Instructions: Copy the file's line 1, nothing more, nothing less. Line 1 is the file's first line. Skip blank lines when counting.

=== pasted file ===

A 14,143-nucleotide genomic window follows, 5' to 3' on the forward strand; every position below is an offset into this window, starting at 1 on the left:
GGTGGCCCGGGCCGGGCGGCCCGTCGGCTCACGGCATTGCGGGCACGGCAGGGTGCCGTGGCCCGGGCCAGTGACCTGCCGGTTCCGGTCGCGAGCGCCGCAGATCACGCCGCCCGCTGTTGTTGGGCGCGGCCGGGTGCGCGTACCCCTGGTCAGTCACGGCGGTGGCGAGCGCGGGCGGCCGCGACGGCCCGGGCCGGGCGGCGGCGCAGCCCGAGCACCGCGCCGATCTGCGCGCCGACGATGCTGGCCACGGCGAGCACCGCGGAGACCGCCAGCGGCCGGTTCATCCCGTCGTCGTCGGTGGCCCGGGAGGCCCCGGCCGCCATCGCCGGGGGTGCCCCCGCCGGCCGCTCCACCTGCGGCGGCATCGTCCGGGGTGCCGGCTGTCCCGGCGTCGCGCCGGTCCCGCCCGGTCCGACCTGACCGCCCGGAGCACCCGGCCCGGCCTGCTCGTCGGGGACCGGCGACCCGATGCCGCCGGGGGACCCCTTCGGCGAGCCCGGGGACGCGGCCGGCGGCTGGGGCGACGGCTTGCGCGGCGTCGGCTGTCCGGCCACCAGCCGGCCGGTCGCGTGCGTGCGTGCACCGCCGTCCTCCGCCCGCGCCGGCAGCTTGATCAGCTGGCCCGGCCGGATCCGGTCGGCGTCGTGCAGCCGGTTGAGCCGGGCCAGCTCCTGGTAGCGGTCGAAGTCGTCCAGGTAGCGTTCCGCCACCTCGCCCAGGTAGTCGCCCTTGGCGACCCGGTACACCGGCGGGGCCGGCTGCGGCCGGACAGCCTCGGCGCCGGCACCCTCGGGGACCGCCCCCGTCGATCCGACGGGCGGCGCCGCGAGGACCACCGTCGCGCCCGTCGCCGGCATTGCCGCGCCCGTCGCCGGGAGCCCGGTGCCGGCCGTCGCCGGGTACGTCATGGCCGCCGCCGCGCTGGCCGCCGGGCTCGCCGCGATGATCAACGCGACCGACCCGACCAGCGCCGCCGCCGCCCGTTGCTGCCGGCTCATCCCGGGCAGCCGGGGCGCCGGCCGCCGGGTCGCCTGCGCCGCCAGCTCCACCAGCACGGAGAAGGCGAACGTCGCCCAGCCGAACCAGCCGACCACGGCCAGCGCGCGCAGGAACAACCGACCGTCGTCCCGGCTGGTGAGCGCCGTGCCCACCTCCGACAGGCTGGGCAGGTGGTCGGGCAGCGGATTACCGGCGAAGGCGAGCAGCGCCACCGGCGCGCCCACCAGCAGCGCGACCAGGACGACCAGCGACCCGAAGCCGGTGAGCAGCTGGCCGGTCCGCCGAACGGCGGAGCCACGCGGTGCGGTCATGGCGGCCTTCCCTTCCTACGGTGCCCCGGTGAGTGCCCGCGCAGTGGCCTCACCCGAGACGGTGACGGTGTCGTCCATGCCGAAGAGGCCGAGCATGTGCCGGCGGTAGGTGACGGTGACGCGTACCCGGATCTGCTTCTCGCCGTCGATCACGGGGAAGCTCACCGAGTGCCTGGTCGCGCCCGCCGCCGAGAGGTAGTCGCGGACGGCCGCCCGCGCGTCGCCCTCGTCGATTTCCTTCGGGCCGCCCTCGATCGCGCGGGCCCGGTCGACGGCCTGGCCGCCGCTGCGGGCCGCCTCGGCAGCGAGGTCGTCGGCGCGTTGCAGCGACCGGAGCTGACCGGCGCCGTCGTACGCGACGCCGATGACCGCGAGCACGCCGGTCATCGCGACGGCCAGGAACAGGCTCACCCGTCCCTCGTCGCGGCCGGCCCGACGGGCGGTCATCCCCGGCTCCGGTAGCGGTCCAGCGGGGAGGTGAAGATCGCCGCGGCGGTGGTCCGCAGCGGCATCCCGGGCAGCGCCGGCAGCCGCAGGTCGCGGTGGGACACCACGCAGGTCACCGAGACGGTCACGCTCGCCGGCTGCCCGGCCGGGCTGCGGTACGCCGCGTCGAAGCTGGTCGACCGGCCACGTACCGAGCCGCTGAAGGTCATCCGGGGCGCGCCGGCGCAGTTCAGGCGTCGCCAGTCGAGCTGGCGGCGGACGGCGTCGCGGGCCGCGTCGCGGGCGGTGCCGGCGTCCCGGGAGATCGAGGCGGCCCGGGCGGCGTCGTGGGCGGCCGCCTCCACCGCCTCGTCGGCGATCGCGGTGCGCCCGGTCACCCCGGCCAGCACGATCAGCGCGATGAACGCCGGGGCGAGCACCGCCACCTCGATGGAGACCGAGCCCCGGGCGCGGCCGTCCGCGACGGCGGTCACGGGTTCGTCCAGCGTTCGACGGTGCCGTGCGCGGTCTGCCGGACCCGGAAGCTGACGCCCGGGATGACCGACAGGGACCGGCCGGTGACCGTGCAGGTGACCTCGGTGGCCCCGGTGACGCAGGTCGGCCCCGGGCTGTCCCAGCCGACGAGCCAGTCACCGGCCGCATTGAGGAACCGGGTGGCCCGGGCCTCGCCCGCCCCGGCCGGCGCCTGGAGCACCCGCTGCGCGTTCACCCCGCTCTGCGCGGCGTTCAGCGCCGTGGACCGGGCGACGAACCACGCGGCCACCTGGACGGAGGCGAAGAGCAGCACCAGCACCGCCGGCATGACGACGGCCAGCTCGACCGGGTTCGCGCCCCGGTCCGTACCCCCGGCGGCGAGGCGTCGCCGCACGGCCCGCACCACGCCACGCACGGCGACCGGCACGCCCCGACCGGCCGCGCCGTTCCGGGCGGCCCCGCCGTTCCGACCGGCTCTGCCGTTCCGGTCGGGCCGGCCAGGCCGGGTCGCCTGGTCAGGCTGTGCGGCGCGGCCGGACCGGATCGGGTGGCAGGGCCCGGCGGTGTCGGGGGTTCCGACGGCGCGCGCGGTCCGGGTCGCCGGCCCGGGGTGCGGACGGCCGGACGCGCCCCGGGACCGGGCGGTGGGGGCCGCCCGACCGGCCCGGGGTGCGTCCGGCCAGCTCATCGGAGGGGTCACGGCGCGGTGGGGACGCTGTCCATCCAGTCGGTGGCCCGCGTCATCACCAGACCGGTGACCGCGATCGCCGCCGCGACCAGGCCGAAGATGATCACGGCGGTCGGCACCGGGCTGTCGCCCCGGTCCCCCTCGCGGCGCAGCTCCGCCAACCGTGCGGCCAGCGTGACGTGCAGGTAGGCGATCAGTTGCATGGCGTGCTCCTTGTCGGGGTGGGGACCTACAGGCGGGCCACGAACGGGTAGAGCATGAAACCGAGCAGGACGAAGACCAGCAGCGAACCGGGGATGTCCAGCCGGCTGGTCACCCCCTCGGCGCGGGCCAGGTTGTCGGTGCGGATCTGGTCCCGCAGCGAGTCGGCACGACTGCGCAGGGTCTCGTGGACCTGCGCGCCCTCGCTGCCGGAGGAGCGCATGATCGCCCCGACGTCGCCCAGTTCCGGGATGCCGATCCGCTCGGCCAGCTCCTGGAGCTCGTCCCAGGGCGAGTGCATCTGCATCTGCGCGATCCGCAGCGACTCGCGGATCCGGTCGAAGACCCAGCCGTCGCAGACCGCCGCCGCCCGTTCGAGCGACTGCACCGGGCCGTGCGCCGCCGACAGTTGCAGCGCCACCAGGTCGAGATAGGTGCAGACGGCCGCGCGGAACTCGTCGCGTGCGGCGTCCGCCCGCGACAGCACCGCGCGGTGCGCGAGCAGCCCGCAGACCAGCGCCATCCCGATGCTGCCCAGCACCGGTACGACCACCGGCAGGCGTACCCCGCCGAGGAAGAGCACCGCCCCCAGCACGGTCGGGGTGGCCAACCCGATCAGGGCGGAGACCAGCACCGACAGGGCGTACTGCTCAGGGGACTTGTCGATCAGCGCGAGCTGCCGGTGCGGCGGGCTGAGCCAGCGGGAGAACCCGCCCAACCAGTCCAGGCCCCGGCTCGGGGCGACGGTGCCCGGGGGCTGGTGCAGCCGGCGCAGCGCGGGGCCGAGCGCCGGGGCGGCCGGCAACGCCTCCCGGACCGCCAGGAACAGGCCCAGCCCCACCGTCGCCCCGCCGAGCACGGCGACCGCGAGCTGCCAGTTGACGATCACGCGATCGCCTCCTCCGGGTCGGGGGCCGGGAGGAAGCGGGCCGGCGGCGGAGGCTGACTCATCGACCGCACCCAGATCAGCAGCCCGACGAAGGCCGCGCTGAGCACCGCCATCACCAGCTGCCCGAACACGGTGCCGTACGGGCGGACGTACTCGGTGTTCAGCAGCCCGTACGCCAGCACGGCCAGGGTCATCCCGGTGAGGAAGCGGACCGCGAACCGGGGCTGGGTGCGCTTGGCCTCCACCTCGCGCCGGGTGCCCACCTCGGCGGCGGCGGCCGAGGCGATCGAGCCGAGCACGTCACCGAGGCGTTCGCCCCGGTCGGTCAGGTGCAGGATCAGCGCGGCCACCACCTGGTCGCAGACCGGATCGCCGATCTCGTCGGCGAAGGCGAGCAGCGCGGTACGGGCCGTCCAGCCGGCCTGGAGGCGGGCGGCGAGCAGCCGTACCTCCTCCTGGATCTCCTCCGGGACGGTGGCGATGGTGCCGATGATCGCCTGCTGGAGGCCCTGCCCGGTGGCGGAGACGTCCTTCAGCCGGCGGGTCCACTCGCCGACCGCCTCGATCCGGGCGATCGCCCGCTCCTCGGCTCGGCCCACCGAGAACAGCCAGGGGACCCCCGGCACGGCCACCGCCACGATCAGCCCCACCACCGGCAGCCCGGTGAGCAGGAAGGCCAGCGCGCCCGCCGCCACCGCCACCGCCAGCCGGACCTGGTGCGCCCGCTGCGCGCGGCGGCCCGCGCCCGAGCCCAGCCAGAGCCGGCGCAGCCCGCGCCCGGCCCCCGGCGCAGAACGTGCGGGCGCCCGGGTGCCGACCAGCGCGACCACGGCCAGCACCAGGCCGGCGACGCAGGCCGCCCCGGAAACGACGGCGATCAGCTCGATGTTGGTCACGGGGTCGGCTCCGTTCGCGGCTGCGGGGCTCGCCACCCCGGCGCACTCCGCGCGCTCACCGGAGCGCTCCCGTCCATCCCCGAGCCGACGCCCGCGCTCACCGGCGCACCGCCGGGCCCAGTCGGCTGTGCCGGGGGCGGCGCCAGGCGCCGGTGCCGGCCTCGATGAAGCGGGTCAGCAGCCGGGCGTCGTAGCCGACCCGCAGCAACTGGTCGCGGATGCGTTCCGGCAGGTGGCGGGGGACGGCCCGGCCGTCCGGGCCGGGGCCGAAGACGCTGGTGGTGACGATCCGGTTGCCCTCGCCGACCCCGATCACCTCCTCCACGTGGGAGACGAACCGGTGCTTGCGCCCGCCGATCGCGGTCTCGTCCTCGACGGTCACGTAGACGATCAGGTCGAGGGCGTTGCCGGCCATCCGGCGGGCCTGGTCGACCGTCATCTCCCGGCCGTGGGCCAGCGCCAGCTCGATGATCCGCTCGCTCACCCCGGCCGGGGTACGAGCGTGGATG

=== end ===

A 14,143-nucleotide genomic window follows, 5' to 3' on the forward strand; every position below is an offset into this window, starting at 1 on the left: